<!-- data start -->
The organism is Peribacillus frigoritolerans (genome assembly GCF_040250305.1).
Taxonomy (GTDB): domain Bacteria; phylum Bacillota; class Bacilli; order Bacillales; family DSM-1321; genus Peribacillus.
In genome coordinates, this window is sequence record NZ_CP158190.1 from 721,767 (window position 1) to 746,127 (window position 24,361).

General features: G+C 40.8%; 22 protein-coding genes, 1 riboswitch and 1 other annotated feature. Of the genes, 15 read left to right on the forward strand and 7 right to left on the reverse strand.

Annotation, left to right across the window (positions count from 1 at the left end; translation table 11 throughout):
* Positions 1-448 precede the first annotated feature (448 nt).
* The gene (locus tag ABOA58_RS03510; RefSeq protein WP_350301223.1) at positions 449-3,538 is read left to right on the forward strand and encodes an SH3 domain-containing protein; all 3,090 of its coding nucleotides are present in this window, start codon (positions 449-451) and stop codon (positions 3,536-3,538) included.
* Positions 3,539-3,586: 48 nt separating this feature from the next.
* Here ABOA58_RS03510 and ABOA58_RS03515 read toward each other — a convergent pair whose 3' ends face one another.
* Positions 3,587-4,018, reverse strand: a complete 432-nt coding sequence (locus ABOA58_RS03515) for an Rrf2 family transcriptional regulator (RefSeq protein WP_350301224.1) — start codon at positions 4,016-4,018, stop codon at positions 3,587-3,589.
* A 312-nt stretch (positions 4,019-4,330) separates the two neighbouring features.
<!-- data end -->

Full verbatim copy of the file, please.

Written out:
The organism is Peribacillus frigoritolerans (genome assembly GCF_040250305.1).
Taxonomy (GTDB): domain Bacteria; phylum Bacillota; class Bacilli; order Bacillales; family DSM-1321; genus Peribacillus.
In genome coordinates, this window is sequence record NZ_CP158190.1 from 721,767 (window position 1) to 746,127 (window position 24,361).

General features: G+C 40.8%; 22 protein-coding genes, 1 riboswitch and 1 other annotated feature. Of the genes, 15 read left to right on the forward strand and 7 right to left on the reverse strand.

Annotation, left to right across the window (positions count from 1 at the left end; translation table 11 throughout):
* Positions 1-448 precede the first annotated feature (448 nt).
* The gene (locus tag ABOA58_RS03510; RefSeq protein WP_350301223.1) at positions 449-3,538 is read left to right on the forward strand and encodes an SH3 domain-containing protein; all 3,090 of its coding nucleotides are present in this window, start codon (positions 449-451) and stop codon (positions 3,536-3,538) included.
* Positions 3,539-3,586: 48 nt separating this feature from the next.
* Here ABOA58_RS03510 and ABOA58_RS03515 read toward each other — a convergent pair whose 3' ends face one another.
* Positions 3,587-4,018, reverse strand: a complete 432-nt coding sequence (locus ABOA58_RS03515) for an Rrf2 family transcriptional regulator (RefSeq protein WP_350301224.1) — start codon at positions 4,016-4,018, stop codon at positions 3,587-3,589.
* A 312-nt stretch (positions 4,019-4,330) separates the two neighbouring features.